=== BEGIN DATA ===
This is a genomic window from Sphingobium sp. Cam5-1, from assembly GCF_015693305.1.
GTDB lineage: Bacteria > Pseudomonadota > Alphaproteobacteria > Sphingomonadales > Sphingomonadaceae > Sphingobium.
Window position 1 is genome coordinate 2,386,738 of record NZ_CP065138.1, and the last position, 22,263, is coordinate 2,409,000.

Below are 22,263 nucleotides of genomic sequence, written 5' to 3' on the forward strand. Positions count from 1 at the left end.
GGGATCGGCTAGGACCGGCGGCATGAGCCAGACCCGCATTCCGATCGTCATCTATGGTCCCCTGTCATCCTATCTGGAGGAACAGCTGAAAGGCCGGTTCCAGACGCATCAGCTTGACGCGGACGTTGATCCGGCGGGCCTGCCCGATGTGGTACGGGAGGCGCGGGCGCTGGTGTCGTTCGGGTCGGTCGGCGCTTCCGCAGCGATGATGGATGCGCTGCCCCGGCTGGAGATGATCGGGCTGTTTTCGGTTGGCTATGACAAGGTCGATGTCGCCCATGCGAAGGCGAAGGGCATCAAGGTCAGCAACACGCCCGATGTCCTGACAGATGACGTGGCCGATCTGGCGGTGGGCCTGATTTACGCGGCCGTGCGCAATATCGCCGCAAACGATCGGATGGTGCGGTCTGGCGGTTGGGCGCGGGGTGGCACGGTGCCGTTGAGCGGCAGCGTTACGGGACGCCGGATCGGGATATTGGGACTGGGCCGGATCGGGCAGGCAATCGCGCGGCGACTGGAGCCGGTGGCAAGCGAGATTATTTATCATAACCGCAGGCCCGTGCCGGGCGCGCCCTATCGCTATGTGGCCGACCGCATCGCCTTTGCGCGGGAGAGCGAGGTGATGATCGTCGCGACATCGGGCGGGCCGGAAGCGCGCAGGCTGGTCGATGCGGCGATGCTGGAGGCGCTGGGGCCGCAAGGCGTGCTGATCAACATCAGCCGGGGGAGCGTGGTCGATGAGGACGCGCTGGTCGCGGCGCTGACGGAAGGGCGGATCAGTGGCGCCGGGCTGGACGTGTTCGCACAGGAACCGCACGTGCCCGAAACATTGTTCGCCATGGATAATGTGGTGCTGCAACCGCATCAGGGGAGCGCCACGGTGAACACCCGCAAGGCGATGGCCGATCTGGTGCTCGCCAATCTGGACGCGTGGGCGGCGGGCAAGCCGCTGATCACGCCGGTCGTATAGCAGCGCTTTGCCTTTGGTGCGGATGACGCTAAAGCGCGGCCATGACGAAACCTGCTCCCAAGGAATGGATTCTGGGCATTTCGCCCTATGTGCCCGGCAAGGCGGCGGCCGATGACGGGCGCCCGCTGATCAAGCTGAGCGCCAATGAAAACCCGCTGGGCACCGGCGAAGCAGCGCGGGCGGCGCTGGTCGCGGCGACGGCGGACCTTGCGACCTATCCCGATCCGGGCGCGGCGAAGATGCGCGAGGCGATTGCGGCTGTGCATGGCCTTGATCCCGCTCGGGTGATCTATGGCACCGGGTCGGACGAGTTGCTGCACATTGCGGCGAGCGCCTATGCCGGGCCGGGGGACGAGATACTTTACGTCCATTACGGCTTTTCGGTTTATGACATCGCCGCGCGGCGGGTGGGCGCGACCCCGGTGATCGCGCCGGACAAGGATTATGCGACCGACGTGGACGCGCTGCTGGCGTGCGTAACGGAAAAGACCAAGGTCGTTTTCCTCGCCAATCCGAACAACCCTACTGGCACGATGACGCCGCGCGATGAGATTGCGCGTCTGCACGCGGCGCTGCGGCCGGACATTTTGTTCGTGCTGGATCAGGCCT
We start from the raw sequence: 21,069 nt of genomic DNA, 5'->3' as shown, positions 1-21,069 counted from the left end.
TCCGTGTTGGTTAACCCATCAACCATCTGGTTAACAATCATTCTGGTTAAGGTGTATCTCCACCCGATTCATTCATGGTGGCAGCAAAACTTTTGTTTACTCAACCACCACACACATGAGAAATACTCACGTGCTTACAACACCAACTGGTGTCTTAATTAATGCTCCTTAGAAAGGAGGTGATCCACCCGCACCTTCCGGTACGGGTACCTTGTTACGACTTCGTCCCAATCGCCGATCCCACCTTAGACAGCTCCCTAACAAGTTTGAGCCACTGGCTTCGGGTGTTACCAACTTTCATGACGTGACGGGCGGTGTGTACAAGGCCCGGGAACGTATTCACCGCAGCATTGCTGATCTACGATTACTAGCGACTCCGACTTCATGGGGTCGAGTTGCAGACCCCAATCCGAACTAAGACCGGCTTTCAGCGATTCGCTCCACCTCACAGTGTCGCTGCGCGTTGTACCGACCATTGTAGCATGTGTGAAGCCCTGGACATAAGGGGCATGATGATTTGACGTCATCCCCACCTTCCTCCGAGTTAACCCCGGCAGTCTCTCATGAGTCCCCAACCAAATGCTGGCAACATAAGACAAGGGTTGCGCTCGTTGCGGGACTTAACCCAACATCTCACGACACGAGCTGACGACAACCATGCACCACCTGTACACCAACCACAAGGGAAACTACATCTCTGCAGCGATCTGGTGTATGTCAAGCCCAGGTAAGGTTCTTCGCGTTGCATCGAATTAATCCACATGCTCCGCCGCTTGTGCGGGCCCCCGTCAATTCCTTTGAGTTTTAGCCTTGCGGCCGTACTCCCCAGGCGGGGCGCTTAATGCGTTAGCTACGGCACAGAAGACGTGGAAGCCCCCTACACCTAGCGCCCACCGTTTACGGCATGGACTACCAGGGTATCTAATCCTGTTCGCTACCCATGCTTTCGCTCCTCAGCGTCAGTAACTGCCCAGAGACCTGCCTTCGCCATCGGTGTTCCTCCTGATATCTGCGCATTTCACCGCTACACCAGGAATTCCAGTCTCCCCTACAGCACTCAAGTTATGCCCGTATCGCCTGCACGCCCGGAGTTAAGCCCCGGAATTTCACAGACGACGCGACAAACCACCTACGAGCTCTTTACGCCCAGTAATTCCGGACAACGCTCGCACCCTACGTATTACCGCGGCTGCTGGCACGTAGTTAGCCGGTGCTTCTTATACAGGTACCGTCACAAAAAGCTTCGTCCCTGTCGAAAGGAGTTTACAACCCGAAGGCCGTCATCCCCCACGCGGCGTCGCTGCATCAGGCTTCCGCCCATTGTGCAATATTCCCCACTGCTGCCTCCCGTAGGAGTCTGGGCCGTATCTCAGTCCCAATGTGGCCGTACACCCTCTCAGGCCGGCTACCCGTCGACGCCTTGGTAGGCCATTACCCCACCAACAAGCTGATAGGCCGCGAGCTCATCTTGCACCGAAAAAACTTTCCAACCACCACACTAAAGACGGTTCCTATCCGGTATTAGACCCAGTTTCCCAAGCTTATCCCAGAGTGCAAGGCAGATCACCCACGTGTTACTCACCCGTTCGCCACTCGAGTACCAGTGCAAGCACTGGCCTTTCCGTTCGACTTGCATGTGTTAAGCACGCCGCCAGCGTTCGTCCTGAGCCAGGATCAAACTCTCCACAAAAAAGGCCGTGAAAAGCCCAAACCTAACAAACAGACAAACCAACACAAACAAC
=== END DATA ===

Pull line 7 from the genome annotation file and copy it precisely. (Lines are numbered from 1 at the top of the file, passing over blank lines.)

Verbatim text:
TCCGTGTTGGTTAACCCATCAACCATCTGGTTAACAATCATTCTGGTTAAGGTGTATCTCCACCCGATTCATTCATGGTGGCAGCAAAACTTTTGTTTACTCAACCACCACACACATGAGAAATACTCACGTGCTTACAACACCAACTGGTGTCTTAATTAATGCTCCTTAGAAAGGAGGTGATCCACCCGCACCTTCCGGTACGGGTACCTTGTTACGACTTCGTCCCAATCGCCGATCCCACCTTAGACAGCTCCCTAACAAGTTTGAGCCACTGGCTTCGGGTGTTACCAACTTTCATGACGTGACGGGCGGTGTGTACAAGGCCCGGGAACGTATTCACCGCAGCATTGCTGATCTACGATTACTAGCGACTCCGACTTCATGGGGTCGAGTTGCAGACCCCAATCCGAACTAAGACCGGCTTTCAGCGATTCGCTCCACCTCACAGTGTCGCTGCGCGTTGTACCGACCATTGTAGCATGTGTGAAGCCCTGGACATAAGGGGCATGATGATTTGACGTCATCCCCACCTTCCTCCGAGTTAACCCCGGCAGTCTCTCATGAGTCCCCAACCAAATGCTGGCAACATAAGACAAGGGTTGCGCTCGTTGCGGGACTTAACCCAACATCTCACGACACGAGCTGACGACAACCATGCACCACCTGTACACCAACCACAAGGGAAACTACATCTCTGCAGCGATCTGGTGTATGTCAAGCCCAGGTAAGGTTCTTCGCGTTGCATCGAATTAATCCACATGCTCCGCCGCTTGTGCGGGCCCCCGTCAATTCCTTTGAGTTTTAGCCTTGCGGCCGTACTCCCCAGGCGGGGCGCTTAATGCGTTAGCTACGGCACAGAAGACGTGGAAGCCCCCTACACCTAGCGCCCACCGTTTACGGCATGGACTACCAGGGTATCTAATCCTGTTCGCTACCCATGCTTTCGCTCCTCAGCGTCAGTAACTGCCCAGAGACCTGCCTTCGCCATCGGTGTTCCTCCTGATATCTGCGCATTTCACCGCTACACCAGGAATTCCAGTCTCCCCTACAGCACTCAAGTTATGCCCGTATCGCCTGCACGCCCGGAGTTAAGCCCCGGAATTTCACAGACGACGCGACAAACCACCTACGAGCTCTTTACGCCCAGTAATTCCGGACAACGCTCGCACCCTACGTATTACCGCGGCTGCTGGCACGTAGTTAGCCGGTGCTTCTTATACAGGTACCGTCACAAAAAGCTTCGTCCCTGTCGAAAGGAGTTTACAACCCGAAGGCCGTCATCCCCCACGCGGCGTCGCTGCATCAGGCTTCCGCCCATTGTGCAATATTCCCCACTGCTGCCTCCCGTAGGAGTCTGGGCCGTATCTCAGTCCCAATGTGGCCGTACACCCTCTCAGGCCGGCTACCCGTCGACGCCTTGGTAGGCCATTACCCCACCAACAAGCTGATAGGCCGCGAGCTCATCTTGCACCGAAAAAACTTTCCAACCACCACACTAAAGACGGTTCCTATCCGGTATTAGACCCAGTTTCCCAAGCTTATCCCAGAGTGCAAGGCAGATCACCCACGTGTTACTCACCCGTTCGCCACTCGAGTACCAGTGCAAGCACTGGCCTTTCCGTTCGACTTGCATGTGTTAAGCACGCCGCCAGCGTTCGTCCTGAGCCAGGATCAAACTCTCCACAAAAAAGGCCGTGAAAAGCCCAAACCTAACAAACAGACAAACCAACACAAACAAC